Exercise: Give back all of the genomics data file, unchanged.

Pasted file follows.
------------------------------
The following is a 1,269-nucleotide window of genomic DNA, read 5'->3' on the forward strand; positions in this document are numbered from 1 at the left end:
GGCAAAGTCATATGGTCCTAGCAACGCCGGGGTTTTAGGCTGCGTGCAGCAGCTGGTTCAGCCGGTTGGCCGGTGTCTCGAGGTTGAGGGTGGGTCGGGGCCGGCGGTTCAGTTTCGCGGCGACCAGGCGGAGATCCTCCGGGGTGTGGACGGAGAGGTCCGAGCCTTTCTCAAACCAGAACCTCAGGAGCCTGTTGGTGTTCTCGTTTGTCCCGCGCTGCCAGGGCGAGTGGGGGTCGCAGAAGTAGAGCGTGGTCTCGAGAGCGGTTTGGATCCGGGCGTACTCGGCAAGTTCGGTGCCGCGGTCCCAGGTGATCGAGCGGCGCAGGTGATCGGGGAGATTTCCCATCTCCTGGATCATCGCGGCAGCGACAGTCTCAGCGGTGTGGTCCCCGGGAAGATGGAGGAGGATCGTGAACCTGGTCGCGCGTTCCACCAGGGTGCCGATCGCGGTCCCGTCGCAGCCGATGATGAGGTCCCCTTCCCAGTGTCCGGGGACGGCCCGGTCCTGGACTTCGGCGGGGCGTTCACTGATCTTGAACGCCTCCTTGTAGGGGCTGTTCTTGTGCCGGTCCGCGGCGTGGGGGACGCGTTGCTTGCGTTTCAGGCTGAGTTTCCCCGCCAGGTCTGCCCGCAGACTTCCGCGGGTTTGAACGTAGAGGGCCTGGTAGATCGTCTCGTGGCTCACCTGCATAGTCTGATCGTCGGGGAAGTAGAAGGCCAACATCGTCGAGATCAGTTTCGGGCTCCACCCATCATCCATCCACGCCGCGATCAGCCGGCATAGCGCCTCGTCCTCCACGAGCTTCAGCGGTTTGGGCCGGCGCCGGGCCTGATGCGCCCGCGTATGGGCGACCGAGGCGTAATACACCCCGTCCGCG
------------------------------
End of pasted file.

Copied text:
The following is a 1,269-nucleotide window of genomic DNA, read 5'->3' on the forward strand; positions in this document are numbered from 1 at the left end:
GGCAAAGTCATATGGTCCTAGCAACGCCGGGGTTTTAGGCTGCGTGCAGCAGCTGGTTCAGCCGGTTGGCCGGTGTCTCGAGGTTGAGGGTGGGTCGGGGCCGGCGGTTCAGTTTCGCGGCGACCAGGCGGAGATCCTCCGGGGTGTGGACGGAGAGGTCCGAGCCTTTCTCAAACCAGAACCTCAGGAGCCTGTTGGTGTTCTCGTTTGTCCCGCGCTGCCAGGGCGAGTGGGGGTCGCAGAAGTAGAGCGTGGTCTCGAGAGCGGTTTGGATCCGGGCGTACTCGGCAAGTTCGGTGCCGCGGTCCCAGGTGATCGAGCGGCGCAGGTGATCGGGGAGATTTCCCATCTCCTGGATCATCGCGGCAGCGACAGTCTCAGCGGTGTGGTCCCCGGGAAGATGGAGGAGGATCGTGAACCTGGTCGCGCGTTCCACCAGGGTGCCGATCGCGGTCCCGTCGCAGCCGATGATGAGGTCCCCTTCCCAGTGTCCGGGGACGGCCCGGTCCTGGACTTCGGCGGGGCGTTCACTGATCTTGAACGCCTCCTTGTAGGGGCTGTTCTTGTGCCGGTCCGCGGCGTGGGGGACGCGTTGCTTGCGTTTCAGGCTGAGTTTCCCCGCCAGGTCTGCCCGCAGACTTCCGCGGGTTTGAACGTAGAGGGCCTGGTAGATCGTCTCGTGGCTCACCTGCATAGTCTGATCGTCGGGGAAGTAGAAGGCCAACATCGTCGAGATCAGTTTCGGGCTCCACCCATCATCCATCCACGCCGCGATCAGCCGGCATAGCGCCTCGTCCTCCACGAGCTTCAGCGGTTTGGGCCGGCGCCGGGCCTGATGCGCCCGCGTATGGGCGACCGAGGCGTAATACACCCCGTCCGCG